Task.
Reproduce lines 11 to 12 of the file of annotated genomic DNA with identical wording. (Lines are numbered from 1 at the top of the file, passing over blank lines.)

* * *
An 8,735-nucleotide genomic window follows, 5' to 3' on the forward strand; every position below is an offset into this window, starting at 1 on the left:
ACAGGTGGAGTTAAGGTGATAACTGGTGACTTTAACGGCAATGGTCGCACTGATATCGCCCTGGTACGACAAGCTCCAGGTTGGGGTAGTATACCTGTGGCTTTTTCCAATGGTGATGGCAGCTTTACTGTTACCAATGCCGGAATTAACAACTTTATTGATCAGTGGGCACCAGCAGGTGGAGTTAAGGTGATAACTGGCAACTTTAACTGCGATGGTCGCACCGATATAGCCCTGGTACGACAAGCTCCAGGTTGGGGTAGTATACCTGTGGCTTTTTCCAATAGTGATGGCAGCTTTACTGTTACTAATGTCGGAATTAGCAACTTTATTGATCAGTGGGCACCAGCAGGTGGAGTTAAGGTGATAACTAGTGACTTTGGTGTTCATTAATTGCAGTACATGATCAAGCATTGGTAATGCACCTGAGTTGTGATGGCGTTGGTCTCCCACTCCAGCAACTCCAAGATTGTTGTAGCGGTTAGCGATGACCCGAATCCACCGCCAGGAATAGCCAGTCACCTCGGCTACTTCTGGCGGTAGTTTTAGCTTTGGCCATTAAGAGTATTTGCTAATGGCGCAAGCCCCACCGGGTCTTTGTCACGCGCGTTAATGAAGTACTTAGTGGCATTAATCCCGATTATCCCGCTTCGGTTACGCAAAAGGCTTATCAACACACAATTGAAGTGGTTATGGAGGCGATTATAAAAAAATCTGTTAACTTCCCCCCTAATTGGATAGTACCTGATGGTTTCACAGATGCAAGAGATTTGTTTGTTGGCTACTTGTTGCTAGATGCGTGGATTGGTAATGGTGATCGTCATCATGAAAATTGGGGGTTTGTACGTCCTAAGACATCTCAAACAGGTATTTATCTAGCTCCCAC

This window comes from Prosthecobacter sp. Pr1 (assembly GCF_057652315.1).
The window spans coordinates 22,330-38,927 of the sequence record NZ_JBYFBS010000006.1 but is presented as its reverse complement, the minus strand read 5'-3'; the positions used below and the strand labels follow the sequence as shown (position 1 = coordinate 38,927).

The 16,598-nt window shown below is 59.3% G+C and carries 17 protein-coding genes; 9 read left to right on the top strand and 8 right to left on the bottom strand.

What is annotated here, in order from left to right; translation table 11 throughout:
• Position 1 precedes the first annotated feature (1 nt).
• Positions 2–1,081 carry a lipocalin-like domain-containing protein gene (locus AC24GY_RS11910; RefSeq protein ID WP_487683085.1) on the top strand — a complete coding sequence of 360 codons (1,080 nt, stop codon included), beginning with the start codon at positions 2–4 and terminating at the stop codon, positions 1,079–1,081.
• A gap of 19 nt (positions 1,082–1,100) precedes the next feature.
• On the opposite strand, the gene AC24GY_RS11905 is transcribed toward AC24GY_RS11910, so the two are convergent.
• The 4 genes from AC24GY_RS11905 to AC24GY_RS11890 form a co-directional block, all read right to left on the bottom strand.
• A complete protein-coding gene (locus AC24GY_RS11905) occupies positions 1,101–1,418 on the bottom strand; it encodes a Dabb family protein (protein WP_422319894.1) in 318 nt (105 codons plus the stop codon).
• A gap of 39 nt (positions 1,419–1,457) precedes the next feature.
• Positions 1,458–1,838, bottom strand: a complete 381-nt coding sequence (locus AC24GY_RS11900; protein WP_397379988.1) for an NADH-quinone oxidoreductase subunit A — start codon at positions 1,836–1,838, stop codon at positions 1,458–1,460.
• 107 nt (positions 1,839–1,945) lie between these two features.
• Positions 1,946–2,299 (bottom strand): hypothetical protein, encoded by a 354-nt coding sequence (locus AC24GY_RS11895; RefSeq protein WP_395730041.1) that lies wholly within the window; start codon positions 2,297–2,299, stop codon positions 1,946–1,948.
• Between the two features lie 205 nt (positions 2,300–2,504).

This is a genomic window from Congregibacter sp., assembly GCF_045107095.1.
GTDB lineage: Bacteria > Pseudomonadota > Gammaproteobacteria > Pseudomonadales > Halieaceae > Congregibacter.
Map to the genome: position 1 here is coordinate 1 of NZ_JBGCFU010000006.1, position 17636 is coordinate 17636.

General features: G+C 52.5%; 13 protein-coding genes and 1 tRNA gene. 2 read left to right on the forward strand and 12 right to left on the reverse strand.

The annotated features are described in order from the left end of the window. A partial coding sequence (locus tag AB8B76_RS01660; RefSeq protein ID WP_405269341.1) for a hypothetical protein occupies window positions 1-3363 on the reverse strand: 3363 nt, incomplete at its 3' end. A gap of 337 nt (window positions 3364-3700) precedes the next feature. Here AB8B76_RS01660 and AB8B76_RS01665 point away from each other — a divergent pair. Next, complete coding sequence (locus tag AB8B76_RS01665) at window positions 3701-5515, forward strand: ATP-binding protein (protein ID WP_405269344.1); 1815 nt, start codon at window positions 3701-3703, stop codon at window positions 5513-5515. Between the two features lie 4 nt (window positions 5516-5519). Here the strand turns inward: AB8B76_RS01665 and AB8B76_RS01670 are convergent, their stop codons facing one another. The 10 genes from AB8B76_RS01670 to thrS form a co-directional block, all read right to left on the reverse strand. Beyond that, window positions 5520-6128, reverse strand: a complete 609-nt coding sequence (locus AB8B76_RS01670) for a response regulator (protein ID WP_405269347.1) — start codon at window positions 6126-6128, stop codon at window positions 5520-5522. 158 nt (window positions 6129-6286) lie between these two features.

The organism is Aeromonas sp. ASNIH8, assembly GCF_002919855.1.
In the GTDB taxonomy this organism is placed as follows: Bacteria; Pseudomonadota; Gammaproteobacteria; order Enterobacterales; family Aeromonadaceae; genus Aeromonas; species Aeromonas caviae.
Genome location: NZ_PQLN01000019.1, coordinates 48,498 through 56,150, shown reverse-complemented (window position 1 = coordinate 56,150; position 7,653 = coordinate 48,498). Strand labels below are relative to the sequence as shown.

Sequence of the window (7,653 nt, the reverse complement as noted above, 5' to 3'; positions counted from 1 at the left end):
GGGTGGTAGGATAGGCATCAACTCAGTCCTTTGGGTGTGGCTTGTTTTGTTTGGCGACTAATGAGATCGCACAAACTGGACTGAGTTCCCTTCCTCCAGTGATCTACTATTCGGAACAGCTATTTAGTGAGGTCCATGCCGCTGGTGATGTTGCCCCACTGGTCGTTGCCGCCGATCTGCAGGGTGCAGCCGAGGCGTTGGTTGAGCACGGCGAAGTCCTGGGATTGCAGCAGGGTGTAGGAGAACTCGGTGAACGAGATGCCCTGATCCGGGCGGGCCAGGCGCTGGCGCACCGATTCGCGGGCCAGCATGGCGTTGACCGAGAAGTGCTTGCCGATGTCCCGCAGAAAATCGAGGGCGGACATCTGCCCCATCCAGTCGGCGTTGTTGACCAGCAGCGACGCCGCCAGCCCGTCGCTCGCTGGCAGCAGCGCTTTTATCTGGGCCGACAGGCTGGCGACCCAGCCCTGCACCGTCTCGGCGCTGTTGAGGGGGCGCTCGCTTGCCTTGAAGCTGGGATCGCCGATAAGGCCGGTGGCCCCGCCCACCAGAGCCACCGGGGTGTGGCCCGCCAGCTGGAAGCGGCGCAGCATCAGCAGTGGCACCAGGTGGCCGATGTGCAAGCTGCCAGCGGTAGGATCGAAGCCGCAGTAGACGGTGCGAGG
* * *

• The 4 genes from AC24GY_RS11905 to AC24GY_RS11890 form a co-directional block, all read right to left on the bottom strand.
• A complete protein-coding gene (locus AC24GY_RS11905) occupies positions 1,101–1,418 on the bottom strand; it encodes a Dabb family protein (protein WP_422319894.1) in 318 nt (105 codons plus the stop codon).